Though he was raised by two scientists, Sam Du resisted the urge to pursue basic science. Guided by the inspiration he drew from his experiences as an EMT, Du decided to pursue medicine instead, and he is now a second year student at the University of Maryland School of Medicine in Baltimore.
As an undergraduate, he majored in cell biology and molecular genetics at the University of Maryland College Park. He defended a thesis about the host-pathogen interactions of leishmaniasis with Professor Norma W Andrews. The Kean Fellowship will fund his travel to Natal, Brazil where he continue his study of leishmaniasis with patients at an infectious disease hospital. He is an Infectious Disease Society of Medical Scholar, HHMI Undergraduate Research Fellow, and winner of the Ruth Dr. Emmett & Ruth A. Light Medical School Scholarship.
Project: "The Relationship of Serum Cytokines and their Cellular Sources with Visceral Leishmaniasis Disease Progression"
June 1, 2013 - August 1, 2013
What does the Kean Fellowship mean to you?
My acceptance as a Kean Fellow came as a complete surprise. I did not expect to do so well among such talented peers, so it is extremely gratifying to be recognized by a community that I hope to soon join. This positive feedback encourages me to redouble my efforts.
What do you anticipate learning?
When I become a clinician, I want to be a citizen of the world. The research group I worked with builds relationships with patients and helps connect them with researchers through international collaborations. This sort of collaboration can serve as a model for my goals of global citizenship. Meeting these patients first hand was especially valuable because these are cases rarely seen in the United States. Additionally, this trip was my first chance to see healthcare in another country. In the past few years Brazil has made some major strides, but it still faces many difficulties with its healthcare system. A small handful of doctors are expected to care for a huge number of patients using insufficient facilities and equipment. I joined healthcare workers as they took to the streets to protest poor hospital conditions. Lab tests have multi-month turn around times and some hospitals are even unable to afford gloves. This scene plays out all over the world and as I continue my medical career, I will develop skills to help the many needy in developing countries.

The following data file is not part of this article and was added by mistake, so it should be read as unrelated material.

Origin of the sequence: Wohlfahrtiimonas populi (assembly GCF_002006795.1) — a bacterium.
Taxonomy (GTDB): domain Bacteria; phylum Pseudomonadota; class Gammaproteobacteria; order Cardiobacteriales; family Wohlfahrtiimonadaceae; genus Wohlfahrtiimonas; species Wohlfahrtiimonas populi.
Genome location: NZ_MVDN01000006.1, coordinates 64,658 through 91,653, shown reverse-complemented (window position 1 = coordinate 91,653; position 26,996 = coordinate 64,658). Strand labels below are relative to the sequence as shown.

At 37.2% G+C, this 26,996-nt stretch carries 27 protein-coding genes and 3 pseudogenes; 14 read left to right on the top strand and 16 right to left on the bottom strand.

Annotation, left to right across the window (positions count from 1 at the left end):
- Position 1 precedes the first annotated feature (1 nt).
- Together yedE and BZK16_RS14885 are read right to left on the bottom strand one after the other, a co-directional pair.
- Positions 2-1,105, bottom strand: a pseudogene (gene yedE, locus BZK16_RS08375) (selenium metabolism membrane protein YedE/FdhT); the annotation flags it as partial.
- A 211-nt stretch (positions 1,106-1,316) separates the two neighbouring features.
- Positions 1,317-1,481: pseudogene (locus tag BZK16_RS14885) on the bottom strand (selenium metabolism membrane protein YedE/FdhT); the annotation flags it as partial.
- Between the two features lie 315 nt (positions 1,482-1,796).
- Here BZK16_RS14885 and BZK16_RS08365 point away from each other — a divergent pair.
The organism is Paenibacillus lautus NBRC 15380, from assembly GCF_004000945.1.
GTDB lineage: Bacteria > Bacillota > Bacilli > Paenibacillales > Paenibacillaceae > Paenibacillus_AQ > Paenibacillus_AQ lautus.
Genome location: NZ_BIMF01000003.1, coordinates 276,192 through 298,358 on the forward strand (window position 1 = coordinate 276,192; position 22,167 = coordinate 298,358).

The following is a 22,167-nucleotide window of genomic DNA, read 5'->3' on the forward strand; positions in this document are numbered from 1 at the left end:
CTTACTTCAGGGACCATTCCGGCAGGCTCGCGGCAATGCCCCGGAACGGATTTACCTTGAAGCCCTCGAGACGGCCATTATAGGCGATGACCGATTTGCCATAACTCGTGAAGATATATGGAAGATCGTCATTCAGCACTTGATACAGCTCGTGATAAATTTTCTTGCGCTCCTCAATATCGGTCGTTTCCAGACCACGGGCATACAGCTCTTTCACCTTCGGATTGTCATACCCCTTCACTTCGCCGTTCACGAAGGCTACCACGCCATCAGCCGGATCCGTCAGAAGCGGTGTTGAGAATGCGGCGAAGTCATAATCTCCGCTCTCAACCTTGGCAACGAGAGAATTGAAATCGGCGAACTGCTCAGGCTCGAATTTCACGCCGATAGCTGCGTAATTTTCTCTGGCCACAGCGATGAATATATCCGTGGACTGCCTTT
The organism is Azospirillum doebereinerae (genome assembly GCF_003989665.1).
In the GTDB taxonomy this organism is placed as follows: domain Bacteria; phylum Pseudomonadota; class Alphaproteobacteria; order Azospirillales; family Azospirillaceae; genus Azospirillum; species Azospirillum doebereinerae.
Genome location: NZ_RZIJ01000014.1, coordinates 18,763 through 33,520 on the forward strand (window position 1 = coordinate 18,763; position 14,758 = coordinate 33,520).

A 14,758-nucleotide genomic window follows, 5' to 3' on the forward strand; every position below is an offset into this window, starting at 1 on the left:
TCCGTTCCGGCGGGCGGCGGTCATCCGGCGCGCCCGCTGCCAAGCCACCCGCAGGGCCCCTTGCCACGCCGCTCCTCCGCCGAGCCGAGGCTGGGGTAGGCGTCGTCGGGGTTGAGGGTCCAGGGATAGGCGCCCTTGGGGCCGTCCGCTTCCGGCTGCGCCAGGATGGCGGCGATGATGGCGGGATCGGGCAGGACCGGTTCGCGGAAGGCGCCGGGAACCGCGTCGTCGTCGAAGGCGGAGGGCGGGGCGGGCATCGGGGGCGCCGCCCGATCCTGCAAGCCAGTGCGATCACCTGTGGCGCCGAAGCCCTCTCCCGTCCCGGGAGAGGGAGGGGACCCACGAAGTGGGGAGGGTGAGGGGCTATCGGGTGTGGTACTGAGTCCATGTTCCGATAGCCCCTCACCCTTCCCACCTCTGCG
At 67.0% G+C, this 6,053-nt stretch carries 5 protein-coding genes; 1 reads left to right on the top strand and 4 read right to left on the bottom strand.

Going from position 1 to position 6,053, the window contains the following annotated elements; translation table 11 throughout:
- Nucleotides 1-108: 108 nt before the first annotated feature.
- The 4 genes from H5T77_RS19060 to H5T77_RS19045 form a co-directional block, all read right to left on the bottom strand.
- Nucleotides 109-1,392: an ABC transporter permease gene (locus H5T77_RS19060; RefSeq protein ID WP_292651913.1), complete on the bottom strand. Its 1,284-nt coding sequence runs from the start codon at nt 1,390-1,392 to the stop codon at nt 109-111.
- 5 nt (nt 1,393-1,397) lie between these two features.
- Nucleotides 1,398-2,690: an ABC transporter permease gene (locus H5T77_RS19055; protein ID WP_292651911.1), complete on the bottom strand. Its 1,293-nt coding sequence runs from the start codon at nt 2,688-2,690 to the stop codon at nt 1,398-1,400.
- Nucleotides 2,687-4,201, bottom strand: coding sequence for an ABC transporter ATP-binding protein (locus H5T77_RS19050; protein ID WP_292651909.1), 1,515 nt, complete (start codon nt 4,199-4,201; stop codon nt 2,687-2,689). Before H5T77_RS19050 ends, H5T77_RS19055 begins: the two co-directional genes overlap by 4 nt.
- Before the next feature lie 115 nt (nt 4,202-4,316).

What interests you about tropical medicine and what problems are you interested in solving?
What I love most about medicine is getting to know people and using that relationship to better their lives. As with any health problem, I believe the best way to tackle infectious disease is with prevention and education. This is why I am so excited about the work that we did in Brazil. While our research focused on the immunology of Visceral Leishmaniasis, our process for recruiting patients helped keep patients from slipping between the cracks. Patients traveled for hours from remote areas to seek treatment at the infectious disease specialty center. Many had waited months to see a local doctor and then more months before coming to see us. Once we had met the patients, we could teach them about the disease and engage them as liaisons in their communities. Establishing a relationship with patients allowed us to travel to their homes to meet with their communities for additional screening and education. Seeing the doctor patient relationship work effectively was extremely gratifying.